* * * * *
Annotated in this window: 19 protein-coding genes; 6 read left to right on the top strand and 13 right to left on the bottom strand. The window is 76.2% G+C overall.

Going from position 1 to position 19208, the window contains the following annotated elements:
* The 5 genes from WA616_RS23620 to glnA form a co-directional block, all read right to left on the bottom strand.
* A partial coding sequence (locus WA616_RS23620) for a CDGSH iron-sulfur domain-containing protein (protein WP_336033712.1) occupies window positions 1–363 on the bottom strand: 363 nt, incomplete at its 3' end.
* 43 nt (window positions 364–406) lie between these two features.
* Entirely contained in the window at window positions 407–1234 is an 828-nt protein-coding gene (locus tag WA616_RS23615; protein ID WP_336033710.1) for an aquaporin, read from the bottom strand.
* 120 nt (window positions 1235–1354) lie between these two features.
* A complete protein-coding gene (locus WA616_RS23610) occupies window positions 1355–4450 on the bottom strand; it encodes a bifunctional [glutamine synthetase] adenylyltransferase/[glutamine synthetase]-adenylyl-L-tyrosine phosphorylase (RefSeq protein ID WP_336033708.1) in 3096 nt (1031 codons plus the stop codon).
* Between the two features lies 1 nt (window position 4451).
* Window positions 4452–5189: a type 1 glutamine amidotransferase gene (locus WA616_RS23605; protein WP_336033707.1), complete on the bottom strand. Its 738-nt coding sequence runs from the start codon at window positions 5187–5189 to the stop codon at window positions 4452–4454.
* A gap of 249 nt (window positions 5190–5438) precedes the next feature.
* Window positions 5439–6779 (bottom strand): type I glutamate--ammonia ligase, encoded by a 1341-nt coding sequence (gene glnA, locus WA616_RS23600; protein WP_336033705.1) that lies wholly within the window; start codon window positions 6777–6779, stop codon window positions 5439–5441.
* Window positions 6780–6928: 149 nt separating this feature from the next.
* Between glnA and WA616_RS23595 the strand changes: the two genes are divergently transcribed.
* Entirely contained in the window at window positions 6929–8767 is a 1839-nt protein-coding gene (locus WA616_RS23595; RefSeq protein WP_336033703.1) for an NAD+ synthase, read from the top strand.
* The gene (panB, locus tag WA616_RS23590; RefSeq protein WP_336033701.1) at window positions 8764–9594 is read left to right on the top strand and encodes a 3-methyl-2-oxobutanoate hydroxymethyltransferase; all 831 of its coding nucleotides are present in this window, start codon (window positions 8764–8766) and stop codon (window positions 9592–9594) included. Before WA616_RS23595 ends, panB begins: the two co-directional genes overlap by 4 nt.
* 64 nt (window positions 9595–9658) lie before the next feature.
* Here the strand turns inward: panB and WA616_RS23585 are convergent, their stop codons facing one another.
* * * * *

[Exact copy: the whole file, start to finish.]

Annotated in this window: 19 protein-coding genes; 6 read left to right on the top strand and 13 right to left on the bottom strand. The window is 76.2% G+C overall.

Going from position 1 to position 19208, the window contains the following annotated elements:
* The 5 genes from WA616_RS23620 to glnA form a co-directional block, all read right to left on the bottom strand.
* A partial coding sequence (locus WA616_RS23620) for a CDGSH iron-sulfur domain-containing protein (protein WP_336033712.1) occupies window positions 1–363 on the bottom strand: 363 nt, incomplete at its 3' end.
* 43 nt (window positions 364–406) lie between these two features.
* Entirely contained in the window at window positions 407–1234 is an 828-nt protein-coding gene (locus tag WA616_RS23615; protein ID WP_336033710.1) for an aquaporin, read from the bottom strand.
* 120 nt (window positions 1235–1354) lie between these two features.
* A complete protein-coding gene (locus WA616_RS23610) occupies window positions 1355–4450 on the bottom strand; it encodes a bifunctional [glutamine synthetase] adenylyltransferase/[glutamine synthetase]-adenylyl-L-tyrosine phosphorylase (RefSeq protein ID WP_336033708.1) in 3096 nt (1031 codons plus the stop codon).
* Between the two features lies 1 nt (window position 4451).
* Window positions 4452–5189: a type 1 glutamine amidotransferase gene (locus WA616_RS23605; protein WP_336033707.1), complete on the bottom strand. Its 738-nt coding sequence runs from the start codon at window positions 5187–5189 to the stop codon at window positions 4452–4454.
* A gap of 249 nt (window positions 5190–5438) precedes the next feature.
* Window positions 5439–6779 (bottom strand): type I glutamate--ammonia ligase, encoded by a 1341-nt coding sequence (gene glnA, locus WA616_RS23600; protein WP_336033705.1) that lies wholly within the window; start codon window positions 6777–6779, stop codon window positions 5439–5441.
* Window positions 6780–6928: 149 nt separating this feature from the next.
* Between glnA and WA616_RS23595 the strand changes: the two genes are divergently transcribed.
* Entirely contained in the window at window positions 6929–8767 is a 1839-nt protein-coding gene (locus WA616_RS23595; RefSeq protein WP_336033703.1) for an NAD+ synthase, read from the top strand.
* The gene (panB, locus tag WA616_RS23590; RefSeq protein WP_336033701.1) at window positions 8764–9594 is read left to right on the top strand and encodes a 3-methyl-2-oxobutanoate hydroxymethyltransferase; all 831 of its coding nucleotides are present in this window, start codon (window positions 8764–8766) and stop codon (window positions 9592–9594) included. Before WA616_RS23595 ends, panB begins: the two co-directional genes overlap by 4 nt.
* 64 nt (window positions 9595–9658) lie before the next feature.
* Here the strand turns inward: panB and WA616_RS23585 are convergent, their stop codons facing one another.